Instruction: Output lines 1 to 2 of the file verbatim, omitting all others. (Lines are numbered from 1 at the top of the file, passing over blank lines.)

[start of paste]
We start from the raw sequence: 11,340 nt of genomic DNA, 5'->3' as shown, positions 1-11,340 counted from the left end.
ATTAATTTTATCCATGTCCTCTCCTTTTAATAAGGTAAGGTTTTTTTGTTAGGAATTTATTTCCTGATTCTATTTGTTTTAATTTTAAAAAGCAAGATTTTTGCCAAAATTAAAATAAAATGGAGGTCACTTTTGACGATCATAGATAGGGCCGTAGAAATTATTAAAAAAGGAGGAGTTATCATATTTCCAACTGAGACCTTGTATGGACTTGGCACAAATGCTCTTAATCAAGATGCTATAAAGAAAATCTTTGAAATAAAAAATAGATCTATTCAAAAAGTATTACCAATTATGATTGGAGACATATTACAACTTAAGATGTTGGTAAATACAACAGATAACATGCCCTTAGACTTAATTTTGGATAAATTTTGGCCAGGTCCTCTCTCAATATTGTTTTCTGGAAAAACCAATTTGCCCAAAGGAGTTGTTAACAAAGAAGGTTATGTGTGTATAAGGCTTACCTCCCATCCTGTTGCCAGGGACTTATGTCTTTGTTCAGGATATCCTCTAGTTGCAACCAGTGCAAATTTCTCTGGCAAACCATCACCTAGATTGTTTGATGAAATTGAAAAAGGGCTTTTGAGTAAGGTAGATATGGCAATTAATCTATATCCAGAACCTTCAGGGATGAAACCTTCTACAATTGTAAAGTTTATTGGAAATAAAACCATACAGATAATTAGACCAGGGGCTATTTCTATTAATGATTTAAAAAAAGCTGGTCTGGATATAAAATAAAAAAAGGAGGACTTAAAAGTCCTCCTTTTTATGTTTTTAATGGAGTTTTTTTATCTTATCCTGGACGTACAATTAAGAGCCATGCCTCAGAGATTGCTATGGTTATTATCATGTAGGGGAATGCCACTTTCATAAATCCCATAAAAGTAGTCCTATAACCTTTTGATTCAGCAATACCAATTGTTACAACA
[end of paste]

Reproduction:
We start from the raw sequence: 11,340 nt of genomic DNA, 5'->3' as shown, positions 1-11,340 counted from the left end.
ATTAATTTTATCCATGTCCTCTCCTTTTAATAAGGTAAGGTTTTTTTGTTAGGAATTTATTTCCTGATTCTATTTGTTTTAATTTTAAAAAGCAAGATTTTTGCCAAAATTAAAATAAAATGGAGGTCACTTTTGACGATCATAGATAGGGCCGTAGAAATTATTAAAAAAGGAGGAGTTATCATATTTCCAACTGAGACCTTGTATGGACTTGGCACAAATGCTCTTAATCAAGATGCTATAAAGAAAATCTTTGAAATAAAAAATAGATCTATTCAAAAAGTATTACCAATTATGATTGGAGACATATTACAACTTAAGATGTTGGTAAATACAACAGATAACATGCCCTTAGACTTAATTTTGGATAAATTTTGGCCAGGTCCTCTCTCAATATTGTTTTCTGGAAAAACCAATTTGCCCAAAGGAGTTGTTAACAAAGAAGGTTATGTGTGTATAAGGCTTACCTCCCATCCTGTTGCCAGGGACTTATGTCTTTGTTCAGGATATCCTCTAGTTGCAACCAGTGCAAATTTCTCTGGCAAACCATCACCTAGATTGTTTGATGAAATTGAAAAAGGGCTTTTGAGTAAGGTAGATATGGCAATTAATCTATATCCAGAACCTTCAGGGATGAAACCTTCTACAATTGTAAAGTTTATTGGAAATAAAACCATACAGATAATTAGACCAGGGGCTATTTCTATTAATGATTTAAAAAAAGCTGGTCTGGATATAAAATAAAAAAAGGAGGACTTAAAAGTCCTCCTTTTTATGTTTTTAATGGAGTTTTTTTATCTTATCCTGGACGTACAATTAAGAGCCATGCCTCAGAGATTGCTATGGTTATTATCATGTAGGGGAATGCCACTTTCATAAATCCCATAAAAGTAGTCCTATAACCTTTTGATTCAGCAATACCAATTGTTACAACA